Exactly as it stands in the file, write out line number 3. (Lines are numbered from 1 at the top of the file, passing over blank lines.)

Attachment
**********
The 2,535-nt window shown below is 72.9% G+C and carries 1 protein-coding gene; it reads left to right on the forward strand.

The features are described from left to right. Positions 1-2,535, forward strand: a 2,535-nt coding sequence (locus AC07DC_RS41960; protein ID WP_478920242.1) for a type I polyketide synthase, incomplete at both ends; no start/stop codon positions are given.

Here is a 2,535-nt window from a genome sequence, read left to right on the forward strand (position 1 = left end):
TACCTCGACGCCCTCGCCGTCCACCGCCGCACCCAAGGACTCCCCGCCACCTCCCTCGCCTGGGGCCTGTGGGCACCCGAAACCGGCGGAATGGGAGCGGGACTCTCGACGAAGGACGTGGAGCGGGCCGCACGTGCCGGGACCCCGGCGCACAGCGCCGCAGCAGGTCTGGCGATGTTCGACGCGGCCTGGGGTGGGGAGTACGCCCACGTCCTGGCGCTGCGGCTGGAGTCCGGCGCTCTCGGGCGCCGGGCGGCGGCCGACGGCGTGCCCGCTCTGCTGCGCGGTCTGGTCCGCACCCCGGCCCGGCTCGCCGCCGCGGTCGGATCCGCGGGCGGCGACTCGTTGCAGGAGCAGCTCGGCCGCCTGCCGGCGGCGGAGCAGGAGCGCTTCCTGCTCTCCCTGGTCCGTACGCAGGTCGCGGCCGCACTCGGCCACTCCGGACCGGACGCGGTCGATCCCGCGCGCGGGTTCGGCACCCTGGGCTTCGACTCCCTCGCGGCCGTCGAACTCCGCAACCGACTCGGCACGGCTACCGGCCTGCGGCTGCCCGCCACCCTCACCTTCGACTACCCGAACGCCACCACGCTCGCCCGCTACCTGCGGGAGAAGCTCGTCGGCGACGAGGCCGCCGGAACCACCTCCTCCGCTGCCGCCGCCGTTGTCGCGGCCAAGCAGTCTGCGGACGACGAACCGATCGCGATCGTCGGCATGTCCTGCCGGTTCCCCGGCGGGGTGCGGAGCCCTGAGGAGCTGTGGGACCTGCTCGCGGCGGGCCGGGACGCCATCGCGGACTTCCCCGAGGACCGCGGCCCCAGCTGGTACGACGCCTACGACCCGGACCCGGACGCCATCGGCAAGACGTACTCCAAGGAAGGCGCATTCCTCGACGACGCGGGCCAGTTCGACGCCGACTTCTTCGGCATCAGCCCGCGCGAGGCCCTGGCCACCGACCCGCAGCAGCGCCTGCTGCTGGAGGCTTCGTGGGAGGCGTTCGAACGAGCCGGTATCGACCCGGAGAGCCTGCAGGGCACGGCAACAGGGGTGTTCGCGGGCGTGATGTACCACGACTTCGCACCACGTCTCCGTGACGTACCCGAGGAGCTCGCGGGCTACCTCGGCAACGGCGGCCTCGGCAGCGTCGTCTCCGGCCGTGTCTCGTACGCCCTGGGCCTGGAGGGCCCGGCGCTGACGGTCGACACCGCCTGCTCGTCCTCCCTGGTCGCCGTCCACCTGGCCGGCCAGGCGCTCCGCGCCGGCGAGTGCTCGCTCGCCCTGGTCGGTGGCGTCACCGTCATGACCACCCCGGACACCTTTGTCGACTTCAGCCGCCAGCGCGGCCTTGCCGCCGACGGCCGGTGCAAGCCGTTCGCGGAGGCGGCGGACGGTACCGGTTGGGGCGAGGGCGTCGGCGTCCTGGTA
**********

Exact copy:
Here is a 2,535-nt window from a genome sequence, read left to right on the forward strand (position 1 = left end):